Artsy Adventures Around the Salton Sea
Looking for an offbeat day trip? Head down to the banks of the disappearing Salton Sea and spend a few hours taking in some of California’s weirdest landscapes and trippiest outsider art installations. Explore the dystopian ruins of Bombay Beach, follow the yellow brick road to the top of Salvation Mountain, and tour the Art Garden at East Jesus, an experimental, off-the-grid community of artists and homesteaders on the edge of Slab City. It’s gonna be hot, so pack plenty of water, a hat, sunscreen, and an open mind. Start early and you’ll be back to civilization and in the pool at Descanso Resort by happy hour.
A Bit of History
Your adventure will be a lot more interesting if you know a smidge about the area’s history. The Salton Sea was formed by a cataclysmic irrigation breach on the Colorado River around 1905. For several years water flooded into the hottest and driest part of the Sonoran Desert, forming a beautiful 45-mile long inland lake at the southern terminus of the San Andreas Fault. Property developers arrived, and starting in the 1940s and 50s the Salton Sea became a popular weekend destination from San Diego and LA for celebrities, fishermen, and water skiers. But alas, every year the unnatural lake gets smaller, saltier, and more toxic to wildlife. By the late 1980s, the tourists were long gone and businesses were abandoned. Small communities of homesteaders, outlaws, seasonal retirees and artists moved in, living mostly off the grid, on the cheap, and absolutely on their own terms.
First Stop: Bombay Beach
Spearheaded by an annual winter gathering called the Bombay Beach Biennale, the graffiti-covered buildings and decomposing structures of this former resort town have turned out to be the perfect canvas for immersive post-apocalyptic art installations. Located 75 minutes south of Palm Springs off CA-111, many unusual permanent installations are now sprinkled throughout the town’s small footprint. Look for the 50-foot metal tower built from a 1942 military jet, stop by the faux Sotheby’s International Realty office, pose for pics with the psychedelic #BombayBeachTVs, and don’t miss the haunting installations along the shores of the smelly, dying lake. If you get thirsty, do like Anthony Bourdain did and grab a cold one at the Ski Inn, “The Lowest Bar In The Western Hemisphere, 237-feet Below Sea Level.”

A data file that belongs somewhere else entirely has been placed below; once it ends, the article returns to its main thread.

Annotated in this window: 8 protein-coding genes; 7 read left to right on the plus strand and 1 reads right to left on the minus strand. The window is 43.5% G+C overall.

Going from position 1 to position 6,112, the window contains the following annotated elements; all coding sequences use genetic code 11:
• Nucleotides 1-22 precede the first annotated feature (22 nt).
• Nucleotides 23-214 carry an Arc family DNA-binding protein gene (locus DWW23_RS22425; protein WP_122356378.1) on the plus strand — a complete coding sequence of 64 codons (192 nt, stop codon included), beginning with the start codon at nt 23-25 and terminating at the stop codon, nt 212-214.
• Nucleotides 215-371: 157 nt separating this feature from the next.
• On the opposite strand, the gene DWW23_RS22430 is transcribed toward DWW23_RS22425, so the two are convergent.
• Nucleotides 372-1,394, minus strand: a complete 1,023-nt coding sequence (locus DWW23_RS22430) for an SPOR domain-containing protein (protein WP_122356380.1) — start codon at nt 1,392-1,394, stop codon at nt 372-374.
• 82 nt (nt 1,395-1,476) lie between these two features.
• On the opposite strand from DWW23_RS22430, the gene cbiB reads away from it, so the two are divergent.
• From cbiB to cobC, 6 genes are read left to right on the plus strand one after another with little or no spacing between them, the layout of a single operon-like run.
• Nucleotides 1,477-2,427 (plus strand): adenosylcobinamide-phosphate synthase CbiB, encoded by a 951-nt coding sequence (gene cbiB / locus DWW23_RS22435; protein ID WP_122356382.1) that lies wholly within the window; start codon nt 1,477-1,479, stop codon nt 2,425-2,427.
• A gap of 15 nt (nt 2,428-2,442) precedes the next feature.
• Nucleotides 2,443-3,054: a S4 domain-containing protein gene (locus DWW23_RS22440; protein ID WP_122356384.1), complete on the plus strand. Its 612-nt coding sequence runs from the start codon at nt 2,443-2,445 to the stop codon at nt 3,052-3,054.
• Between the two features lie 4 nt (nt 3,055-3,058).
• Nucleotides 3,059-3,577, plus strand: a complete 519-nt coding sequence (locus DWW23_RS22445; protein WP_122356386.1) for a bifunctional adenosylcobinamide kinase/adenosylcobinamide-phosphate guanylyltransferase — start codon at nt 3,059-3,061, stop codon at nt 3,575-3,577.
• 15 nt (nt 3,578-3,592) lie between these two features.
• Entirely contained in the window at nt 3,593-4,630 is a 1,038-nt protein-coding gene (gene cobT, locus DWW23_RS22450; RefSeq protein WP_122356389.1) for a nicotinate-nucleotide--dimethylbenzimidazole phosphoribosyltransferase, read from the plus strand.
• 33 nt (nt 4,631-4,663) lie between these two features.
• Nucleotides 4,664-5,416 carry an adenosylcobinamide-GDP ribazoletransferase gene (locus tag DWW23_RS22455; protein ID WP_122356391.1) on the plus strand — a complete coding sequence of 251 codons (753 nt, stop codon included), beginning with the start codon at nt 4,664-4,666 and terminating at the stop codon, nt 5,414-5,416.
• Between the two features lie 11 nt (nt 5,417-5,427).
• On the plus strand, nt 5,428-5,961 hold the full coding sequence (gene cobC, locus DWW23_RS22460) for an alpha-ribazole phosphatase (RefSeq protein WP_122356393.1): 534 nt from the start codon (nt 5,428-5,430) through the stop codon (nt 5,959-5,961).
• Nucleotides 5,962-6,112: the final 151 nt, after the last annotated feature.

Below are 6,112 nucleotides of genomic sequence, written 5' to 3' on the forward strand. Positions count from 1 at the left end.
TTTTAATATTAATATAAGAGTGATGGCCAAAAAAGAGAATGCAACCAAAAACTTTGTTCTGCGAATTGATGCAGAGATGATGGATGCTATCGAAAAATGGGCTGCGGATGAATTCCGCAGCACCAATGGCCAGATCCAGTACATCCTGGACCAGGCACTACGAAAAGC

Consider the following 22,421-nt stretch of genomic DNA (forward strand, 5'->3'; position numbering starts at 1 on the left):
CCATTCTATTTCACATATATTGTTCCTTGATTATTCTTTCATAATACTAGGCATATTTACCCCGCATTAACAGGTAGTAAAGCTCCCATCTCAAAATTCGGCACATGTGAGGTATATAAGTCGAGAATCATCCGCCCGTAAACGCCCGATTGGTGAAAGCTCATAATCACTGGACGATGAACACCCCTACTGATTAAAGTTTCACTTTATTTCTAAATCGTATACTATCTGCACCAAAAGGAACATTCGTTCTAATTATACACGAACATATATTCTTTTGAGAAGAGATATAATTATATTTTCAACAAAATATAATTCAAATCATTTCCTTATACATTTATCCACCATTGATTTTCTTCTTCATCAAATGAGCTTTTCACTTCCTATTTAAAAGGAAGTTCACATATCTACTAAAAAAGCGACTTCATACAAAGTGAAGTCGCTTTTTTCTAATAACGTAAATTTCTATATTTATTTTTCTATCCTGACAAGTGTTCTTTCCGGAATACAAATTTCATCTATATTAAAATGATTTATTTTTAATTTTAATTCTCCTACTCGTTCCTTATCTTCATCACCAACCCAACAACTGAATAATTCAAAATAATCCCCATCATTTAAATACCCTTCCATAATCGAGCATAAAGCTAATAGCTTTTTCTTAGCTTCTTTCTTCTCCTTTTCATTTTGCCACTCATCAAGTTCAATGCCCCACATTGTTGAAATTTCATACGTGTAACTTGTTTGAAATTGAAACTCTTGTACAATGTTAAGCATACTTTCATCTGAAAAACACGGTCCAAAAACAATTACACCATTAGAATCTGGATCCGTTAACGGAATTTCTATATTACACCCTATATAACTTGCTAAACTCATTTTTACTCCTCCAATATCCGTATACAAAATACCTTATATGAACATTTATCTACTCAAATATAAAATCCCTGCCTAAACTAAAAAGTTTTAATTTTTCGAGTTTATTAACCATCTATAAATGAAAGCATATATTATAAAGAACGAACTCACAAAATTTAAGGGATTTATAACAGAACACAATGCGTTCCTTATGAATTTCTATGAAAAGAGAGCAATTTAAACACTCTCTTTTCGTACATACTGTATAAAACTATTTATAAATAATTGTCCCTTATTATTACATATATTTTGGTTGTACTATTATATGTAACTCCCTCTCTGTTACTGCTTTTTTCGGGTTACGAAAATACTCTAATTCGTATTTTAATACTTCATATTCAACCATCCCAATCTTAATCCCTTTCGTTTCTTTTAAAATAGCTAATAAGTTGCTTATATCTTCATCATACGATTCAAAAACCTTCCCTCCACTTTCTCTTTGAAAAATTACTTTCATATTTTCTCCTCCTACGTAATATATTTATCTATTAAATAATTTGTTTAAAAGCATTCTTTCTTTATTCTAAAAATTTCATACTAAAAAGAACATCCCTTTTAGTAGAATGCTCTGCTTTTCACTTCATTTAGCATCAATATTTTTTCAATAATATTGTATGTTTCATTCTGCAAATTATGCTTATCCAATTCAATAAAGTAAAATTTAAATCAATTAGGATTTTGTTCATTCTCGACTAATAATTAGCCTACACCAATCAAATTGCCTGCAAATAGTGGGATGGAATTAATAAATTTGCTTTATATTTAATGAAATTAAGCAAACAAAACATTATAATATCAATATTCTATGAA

Next Up: Salvation Mountain
Continuing 20-minutes further south on CA-111, when you hit Niland turn east onto Main Street. You’re on the edge of Slab City, the alternative off-grid community made famous by the films Nomadland and Into The Wild. But you’re here to experience Salvation Mountain. Recognized as a national treasure and an important international folk art site, Leonard Knight dedicated his life to building this 50-foot high by 150-foot wide mountain out of adobe, straw and thousands of gallons of paint to spread the word that “God is Love.” The stunning candy-colored mountain is covered in prayers, Bible verses, and tons of trippy depictions of waterfalls, flowers, and birds. Walk the yellow brick road to the top of the mountain for amazing views, tour the semi-domed interior of Leonard’s Navajo-inspired hogan (a ceremonial living space), and soak up all the eccentricity and passion that went into creating this truly unforgettable place. Entrance is free, but electronic donations are requested to help maintain the site. There are no services, so make sure to stop at a bathroom or for food and water in Niland.
The Last Stop: East Jesus
Just half a mile from Salvation Mountain, the only religion you’ll find in East Jesus is the Church of the Chocolate Martini. This renegade art community on the edge of Slab City is a collection of the best and weirdest the desert art aesthetic has to offer. Creepy doll heads glued to old cars, Burning Man contraptions, structures made from old bottles, more assemblages of old TVs and computer monitors, dolphin conspiracy theories … you’ll find all this and much, much more in the Art Garden at East Jesus. The 10-acre off-grid camp is open daily, and donations are requested. To get there, continue past Salvation Mountain to the end of Beal Road, then follow the signs.
Once you’ve explored all the sites, head back home the same way you came. Time for a cocktail and a dip in the pool!